Cottrell feels that Youth Big Bands do a tremendous job of giving people a solid grounding in the music, but hopes musicians like those in his group can introduce them to another side of big band jazz. ‘I only really started being aware of this other stuff in college really, at twenty, twenty-one. The first person I noticed, in terms of large ensembles, was Maria Schneider. From that you branch out more…I really like John Hollenbeck’s large ensemble and Darcy James Argue’s Secret Society. There are a lot of cool large ensembles in Europe as well: a band called Andromeda Mega Express Orchestra who’re based in Berlin, there’s a French piano player called Eve Risser who has got a band called White Desert Orchestra, which is really great. Lots of stuff going on!’ He elaborates, ‘it’s difficult for large ensembles because it’s a relatively large number of people and it costs quite a lot of money, just to move people around, before you start paying them! You need a stage of a certain size, which implies a venue of a certain size, which a group might not be ready for if they’re starting out. So there are lots of reasons why you wouldn’t start writing for a large ensemble if you were a young composer. It might just be easier for you to write for a trio or quartet. I think it’s really important that somehow, somebody figures something out to encourage, develop and promote that. The only way you can really do it at the moment — well you can’t in the way you can with a quartet, you’re always having to make compromises. The model doesn’t work until you’re at a certain level, Lincoln Centre kind of level. But hopefully, we’ll figure out a way to do that!’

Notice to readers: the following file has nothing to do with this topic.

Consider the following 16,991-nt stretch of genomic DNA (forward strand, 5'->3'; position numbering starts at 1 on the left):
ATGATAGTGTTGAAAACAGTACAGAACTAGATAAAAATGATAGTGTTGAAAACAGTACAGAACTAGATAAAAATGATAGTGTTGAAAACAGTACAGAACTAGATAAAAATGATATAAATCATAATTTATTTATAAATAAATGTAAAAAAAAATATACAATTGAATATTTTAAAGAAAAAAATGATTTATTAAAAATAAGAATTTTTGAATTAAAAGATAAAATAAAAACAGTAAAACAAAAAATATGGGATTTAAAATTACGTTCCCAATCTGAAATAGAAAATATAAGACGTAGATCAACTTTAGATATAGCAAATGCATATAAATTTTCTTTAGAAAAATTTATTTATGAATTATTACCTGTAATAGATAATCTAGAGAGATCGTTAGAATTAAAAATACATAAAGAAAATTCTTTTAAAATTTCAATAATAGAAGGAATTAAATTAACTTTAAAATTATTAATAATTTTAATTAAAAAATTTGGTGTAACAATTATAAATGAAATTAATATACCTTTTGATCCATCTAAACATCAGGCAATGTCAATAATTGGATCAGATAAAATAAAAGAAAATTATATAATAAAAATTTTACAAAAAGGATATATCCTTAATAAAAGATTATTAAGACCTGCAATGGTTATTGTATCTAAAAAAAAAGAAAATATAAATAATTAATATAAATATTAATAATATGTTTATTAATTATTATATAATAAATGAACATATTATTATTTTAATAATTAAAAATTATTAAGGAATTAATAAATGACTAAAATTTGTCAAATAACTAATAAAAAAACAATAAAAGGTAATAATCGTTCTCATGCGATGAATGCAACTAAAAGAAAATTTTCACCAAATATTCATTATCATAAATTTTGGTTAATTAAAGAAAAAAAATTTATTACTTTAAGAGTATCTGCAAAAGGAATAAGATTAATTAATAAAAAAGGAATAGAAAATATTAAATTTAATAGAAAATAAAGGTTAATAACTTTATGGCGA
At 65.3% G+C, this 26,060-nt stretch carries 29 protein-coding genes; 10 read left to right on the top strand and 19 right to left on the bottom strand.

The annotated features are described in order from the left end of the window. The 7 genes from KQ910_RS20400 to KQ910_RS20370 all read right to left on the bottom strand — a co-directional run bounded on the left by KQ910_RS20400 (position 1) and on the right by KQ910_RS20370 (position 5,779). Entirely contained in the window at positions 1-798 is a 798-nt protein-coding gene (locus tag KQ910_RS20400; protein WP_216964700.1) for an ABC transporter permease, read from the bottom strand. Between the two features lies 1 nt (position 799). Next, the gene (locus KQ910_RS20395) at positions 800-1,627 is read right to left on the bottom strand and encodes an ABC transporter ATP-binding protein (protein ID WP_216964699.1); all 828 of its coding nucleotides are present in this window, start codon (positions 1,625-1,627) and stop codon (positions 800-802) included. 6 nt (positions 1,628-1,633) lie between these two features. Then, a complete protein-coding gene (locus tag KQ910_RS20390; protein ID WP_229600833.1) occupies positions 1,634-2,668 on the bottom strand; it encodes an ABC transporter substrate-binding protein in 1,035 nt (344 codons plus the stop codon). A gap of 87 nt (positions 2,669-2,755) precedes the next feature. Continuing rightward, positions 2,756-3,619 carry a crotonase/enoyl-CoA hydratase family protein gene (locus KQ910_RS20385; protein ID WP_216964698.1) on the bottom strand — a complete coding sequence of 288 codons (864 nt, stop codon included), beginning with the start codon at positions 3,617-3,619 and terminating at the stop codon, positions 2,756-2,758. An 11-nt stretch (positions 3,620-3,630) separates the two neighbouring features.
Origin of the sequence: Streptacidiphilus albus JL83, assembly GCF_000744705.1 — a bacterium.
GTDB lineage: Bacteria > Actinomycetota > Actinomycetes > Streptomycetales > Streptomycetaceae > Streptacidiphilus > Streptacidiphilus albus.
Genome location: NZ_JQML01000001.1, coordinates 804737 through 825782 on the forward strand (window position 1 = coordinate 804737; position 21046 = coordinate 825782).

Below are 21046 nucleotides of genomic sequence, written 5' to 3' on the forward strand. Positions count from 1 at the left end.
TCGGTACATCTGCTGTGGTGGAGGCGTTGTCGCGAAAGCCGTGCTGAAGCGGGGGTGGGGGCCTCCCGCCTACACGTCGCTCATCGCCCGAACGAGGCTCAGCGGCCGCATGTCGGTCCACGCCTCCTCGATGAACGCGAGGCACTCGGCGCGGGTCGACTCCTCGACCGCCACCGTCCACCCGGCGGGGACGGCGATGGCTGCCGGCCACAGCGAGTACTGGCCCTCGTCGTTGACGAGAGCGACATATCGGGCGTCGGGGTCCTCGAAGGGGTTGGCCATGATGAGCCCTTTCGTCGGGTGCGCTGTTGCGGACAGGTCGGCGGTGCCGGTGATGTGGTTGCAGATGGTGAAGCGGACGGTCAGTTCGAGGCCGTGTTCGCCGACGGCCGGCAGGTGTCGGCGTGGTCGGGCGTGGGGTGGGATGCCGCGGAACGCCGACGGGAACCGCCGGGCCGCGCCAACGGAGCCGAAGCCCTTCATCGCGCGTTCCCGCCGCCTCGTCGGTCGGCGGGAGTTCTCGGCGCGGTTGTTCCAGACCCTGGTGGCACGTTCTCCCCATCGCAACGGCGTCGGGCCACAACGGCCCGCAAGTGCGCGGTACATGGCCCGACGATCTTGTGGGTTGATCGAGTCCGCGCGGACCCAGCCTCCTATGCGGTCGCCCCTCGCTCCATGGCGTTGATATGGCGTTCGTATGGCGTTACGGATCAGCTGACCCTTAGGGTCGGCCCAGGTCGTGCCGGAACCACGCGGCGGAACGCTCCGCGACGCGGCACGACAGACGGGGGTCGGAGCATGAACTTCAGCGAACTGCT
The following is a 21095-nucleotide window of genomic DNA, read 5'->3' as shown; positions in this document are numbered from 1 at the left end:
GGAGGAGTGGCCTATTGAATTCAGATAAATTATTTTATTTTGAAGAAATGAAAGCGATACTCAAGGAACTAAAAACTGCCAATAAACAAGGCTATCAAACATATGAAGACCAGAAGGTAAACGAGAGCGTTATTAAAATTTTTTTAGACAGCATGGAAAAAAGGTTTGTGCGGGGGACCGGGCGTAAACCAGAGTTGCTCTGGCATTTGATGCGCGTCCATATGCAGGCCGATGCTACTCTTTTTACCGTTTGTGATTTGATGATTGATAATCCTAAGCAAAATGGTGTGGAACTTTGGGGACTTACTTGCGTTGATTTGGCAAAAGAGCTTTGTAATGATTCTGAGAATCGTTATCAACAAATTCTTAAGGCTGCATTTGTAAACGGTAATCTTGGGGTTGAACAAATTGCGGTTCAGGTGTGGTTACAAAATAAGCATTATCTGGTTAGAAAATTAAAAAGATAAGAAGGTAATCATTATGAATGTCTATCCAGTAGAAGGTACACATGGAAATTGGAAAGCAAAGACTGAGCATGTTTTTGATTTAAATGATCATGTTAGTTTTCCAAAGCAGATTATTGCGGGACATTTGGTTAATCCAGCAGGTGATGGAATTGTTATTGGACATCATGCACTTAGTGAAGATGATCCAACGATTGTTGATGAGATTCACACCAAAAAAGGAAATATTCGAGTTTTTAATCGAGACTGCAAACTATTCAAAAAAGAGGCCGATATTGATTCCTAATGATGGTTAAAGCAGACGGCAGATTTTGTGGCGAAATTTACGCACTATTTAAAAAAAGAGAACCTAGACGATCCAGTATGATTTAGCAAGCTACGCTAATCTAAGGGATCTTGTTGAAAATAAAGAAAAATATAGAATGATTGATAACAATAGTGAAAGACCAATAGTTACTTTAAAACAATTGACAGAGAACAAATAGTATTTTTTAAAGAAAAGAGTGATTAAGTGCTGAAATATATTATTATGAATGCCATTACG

Beats & Pieces Big Band’s tremendous new album is available here in various formats and the band head out on tour in October, planning at least one Scottish date and an excursion to Europe in Spring 2019.

New sounds

Manchester-based saxophonist Nat Birchall released a fine seven inch single last week, further affirming his appreciation for the work of John Coltrane. Tunji, Coltrane’s musical dedication to percussionist Babatunde Olatunji, is rearranged on side A, while the peaceful Mode For Trane, eases the listener through side B.